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Avant-Garde Schools Allow Students Vote On How They Are Taught

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British students are in trouble as it is, and Greater Manchester Co-Op schools are going to allow students a say in how the schools are run? Liberals have done more to ruin schools, than any reason in history. No wonder that more than 250,000 qualified teachers in Great Britain refuse to teach in a British classroom.

Co-op executives hope it will be the first of several to adopt a formula under which every pupil will have a say in a democratic forum designed to come up with ideas about their school’s future.

The idea is to give pupils a glimpse of how a democratic institution should work so they can play their full part as citizens when they leave. The format recalls that of the independent Suffolk boarding school Summerhill, set up in 1921 by the educationist Alexander Sutherland Neill. All Summerhill pupils have a say in their curriculum and the running of the school.

Advisers to the former prime minister Tony Blair saw the trust scheme as an opportunity for businesses, private schools and faith groups to become involved in the running of state schools. Phil Arnold, the head of school development at Reddish Vale, said: “I think this is a real alternative for the way ‘trust’ schools operate.”

Members of Reddish Vale’s democratic forum will include pupils, parents, teachers and community representatives. “All pupils will have full voting rights,” said Mr Arnold, “as will parents/carers and all organisations we work with in the public, private and voluntary sector.

Didn’t any Manchester administrator research Neill’s success or was it a failure and completely ignored? I did research Summerhill and I found this essay on the non-merits of Summerhill and the utter libertarian attitude of Neill, a fervid fan of Freud.

Neill opened his first school in 1922 during a journey through Europe, but he founded Summerhill, near Leiston, in England, in 1924. The little school existed for decades without a change. Through some twenty books and countless articles, he related the daily life of the school, never missing an opportunity to provoke argument, repeatedly describing a place in which the adult had not imposed his will, a place for play where total disorder reigned.

A great deal of the damage done to the school was done by the children: ‘The wear and tear of materials in Summerhill is a natural process…and if a boy needs a piece of metal for a boat keel, he will use my expensive tools if one of them happens to be about the right size’. Journalists called Summerhill the ‘do-as-you-please-school’ (Hemmings, 1972, p. 140). Many of the visitors indeed saw the school as ‘a Kafkaesque universe with dilapidated and sometimes vandalized buildings’. (Vallotton, 1967, p. 9). Yet the school, with its wooden buildings, its large park and trees, seemed, especially in summer, one of the most pleasant of places, a real country school such as Ferrière dreamed of at the beginning of the century.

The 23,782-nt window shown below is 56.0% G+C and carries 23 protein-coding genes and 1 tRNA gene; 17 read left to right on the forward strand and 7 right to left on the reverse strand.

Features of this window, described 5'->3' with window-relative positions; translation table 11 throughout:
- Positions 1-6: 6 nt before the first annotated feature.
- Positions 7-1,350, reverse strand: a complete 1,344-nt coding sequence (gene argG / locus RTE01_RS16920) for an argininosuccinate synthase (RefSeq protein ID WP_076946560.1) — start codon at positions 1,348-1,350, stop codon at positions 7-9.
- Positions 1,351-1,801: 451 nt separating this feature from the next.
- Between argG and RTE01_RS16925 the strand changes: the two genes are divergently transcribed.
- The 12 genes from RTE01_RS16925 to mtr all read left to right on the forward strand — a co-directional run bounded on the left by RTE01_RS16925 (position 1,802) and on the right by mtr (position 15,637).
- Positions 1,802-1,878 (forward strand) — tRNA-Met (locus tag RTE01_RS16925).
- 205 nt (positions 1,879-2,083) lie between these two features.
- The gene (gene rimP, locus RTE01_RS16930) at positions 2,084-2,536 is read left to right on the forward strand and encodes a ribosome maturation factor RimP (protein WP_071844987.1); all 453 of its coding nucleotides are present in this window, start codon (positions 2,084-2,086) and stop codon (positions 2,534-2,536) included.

In this school, however, lessons were optional. The children could play all day if they so wished, or do handicrafts in the workshop. The evenings were set aside for dancing, theatre and entertainment. If it had not been for the threat of the school being closed by the authorities, Neill would have placed no ban on sexual relations.
Friday evening was set aside for the general assembly. During that meeting, which was chaired by an elected pupil, the children explained their problems and discussed them, working out their own rules. In this assembly, Neill’s vote, like that of the other adults, had no greater weight than that of a pupil. This, says Neill, was the secret of the success of an educational technique learnt through contact with Homer Lane.

The originality, the provocation and success of the founder’s books were not always sufficient to protect the school from the risk of closure. After the Second World War, there was a dangerous decrease in the number of pupils and the Summerhill Society had to be founded in order to save the school. The education authorities never really accepted it. When they went back on their decision to close the school, some, as Hemmings (1972, p. 241) noted, interpreted this not so much as a mark of recognition as a kind of tolerance of ‘a mere relic’. Yet it was this same relic which, several years later, was to prove too small to take in all the pupils and visitors.

Humans are condemned to failure if they don’t heed the lessons of the past. Children need cohesive structure and the basics of education: readin’ ‘riting, and ‘rithmatic. They do not have the experience of age, nor do they place values on lessons that they will need later in life. This school will have a plan for failure for those who want to play all day. Oh let’s teach self-esteem and self-awareness and not teach discipline. That’ll work.

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Written by smalltalkwitht

May 26, 2008 at 12:07 am

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